tears into nuggets, transforms nights into
Our secrets kiss the dark quiet.
“Clandestine” first appeared in Issue 6 of Kissing Dynamite. I am grateful to the KD team for taking this piece.
That year we learned the true language of fear.
I baked boule and you haunted medical sites.
You said to arrive I must first depart
or be willing to suffer self-awareness. Let’s not
mention our pact just yet. My basic boule requires a
Dutch oven, 20 ounces of flour, water, yeast and salt.
At twenty I learned the finer points
of sausage-making, how to butcher chicken, and
that your hair smelled like dawn’s last flower.
Back then we owned the night. Now I harvest
wild yeast and sharpen pencils, make to-do lists,
pour Chianti, run numbers. I agreed
to your proposal. It would be a kindness, you said.
The pancreas produces hormones
and aids digestion. I chopped off my left thumbtip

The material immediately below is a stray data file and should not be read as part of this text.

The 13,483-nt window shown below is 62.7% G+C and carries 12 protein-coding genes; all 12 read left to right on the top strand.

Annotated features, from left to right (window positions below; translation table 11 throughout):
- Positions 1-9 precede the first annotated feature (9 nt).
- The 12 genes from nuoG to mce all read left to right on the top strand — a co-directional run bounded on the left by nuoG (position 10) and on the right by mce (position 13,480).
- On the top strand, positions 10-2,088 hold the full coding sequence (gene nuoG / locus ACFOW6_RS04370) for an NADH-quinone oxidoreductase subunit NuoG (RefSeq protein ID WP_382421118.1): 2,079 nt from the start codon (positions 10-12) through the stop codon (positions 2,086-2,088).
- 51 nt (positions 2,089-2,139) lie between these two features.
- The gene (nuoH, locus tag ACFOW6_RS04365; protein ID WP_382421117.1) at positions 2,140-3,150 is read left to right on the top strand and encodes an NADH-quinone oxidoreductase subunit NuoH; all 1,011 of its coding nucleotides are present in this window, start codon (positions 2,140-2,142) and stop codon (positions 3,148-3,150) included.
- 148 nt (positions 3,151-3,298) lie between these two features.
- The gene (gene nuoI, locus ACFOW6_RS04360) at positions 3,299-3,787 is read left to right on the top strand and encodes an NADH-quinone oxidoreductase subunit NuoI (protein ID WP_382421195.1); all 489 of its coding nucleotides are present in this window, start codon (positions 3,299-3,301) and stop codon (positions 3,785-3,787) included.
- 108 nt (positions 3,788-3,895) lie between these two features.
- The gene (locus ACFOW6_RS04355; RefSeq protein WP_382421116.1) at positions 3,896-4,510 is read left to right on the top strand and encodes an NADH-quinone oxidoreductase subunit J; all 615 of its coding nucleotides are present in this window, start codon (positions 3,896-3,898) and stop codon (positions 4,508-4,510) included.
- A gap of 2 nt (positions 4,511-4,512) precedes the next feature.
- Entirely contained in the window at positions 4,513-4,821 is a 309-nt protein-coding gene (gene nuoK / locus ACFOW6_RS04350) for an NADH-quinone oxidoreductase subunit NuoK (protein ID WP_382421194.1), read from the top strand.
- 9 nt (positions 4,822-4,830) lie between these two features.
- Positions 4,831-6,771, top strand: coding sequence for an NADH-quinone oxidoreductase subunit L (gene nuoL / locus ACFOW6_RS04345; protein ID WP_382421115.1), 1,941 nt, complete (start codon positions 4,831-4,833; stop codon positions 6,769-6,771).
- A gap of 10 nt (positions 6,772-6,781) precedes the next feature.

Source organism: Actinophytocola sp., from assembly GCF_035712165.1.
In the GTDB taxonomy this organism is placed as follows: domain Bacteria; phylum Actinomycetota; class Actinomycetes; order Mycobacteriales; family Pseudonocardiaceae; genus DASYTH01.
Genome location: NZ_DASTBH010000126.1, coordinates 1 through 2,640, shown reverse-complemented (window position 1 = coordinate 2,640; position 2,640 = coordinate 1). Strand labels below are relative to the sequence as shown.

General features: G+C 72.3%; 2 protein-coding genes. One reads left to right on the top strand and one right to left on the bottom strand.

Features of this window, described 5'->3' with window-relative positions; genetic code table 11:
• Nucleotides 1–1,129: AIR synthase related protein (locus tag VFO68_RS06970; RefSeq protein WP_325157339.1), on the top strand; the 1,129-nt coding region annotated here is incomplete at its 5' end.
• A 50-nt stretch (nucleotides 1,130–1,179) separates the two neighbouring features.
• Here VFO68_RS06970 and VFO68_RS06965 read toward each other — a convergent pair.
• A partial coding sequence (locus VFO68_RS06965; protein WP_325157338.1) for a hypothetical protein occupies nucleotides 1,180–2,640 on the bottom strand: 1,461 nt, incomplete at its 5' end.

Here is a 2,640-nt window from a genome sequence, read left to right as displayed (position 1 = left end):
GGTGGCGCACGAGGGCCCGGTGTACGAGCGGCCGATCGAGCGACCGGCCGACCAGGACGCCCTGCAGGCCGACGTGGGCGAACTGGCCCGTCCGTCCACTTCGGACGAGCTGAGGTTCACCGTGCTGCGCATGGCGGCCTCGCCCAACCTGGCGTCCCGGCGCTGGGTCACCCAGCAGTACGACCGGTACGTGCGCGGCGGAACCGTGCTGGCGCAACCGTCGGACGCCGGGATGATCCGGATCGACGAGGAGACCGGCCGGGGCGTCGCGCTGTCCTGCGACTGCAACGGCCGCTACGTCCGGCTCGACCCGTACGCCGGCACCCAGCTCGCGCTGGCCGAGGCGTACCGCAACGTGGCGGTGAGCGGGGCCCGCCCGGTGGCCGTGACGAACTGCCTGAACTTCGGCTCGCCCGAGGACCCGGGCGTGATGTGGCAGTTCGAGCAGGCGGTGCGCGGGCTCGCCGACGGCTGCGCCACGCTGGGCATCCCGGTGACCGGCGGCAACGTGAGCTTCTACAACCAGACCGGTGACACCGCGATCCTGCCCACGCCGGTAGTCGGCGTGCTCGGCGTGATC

and a year later the abscission point
still felt numb. After rolling the dough
into a ball, let it proof for an hour in an oiled bowl.
We shared a taste for sharp cheese
but never agreed on pillows. You loved
down comforters and found vultures fascinating.
Years together honed our lives
but we never considered what that meant. Score
the dough, bake it for 30 minutes with the lid on,
remove the lid and bake for another 15.
Kneading resembles breathing: in,
out. Rise, fall. Bright lights made your eyes water,
so I kept them dimmed. You swallowed
and said “Tell me how to knead bread.”
With the heel of your right hand, push down
and forward, applying steady pressure.
The dough should move under your hand.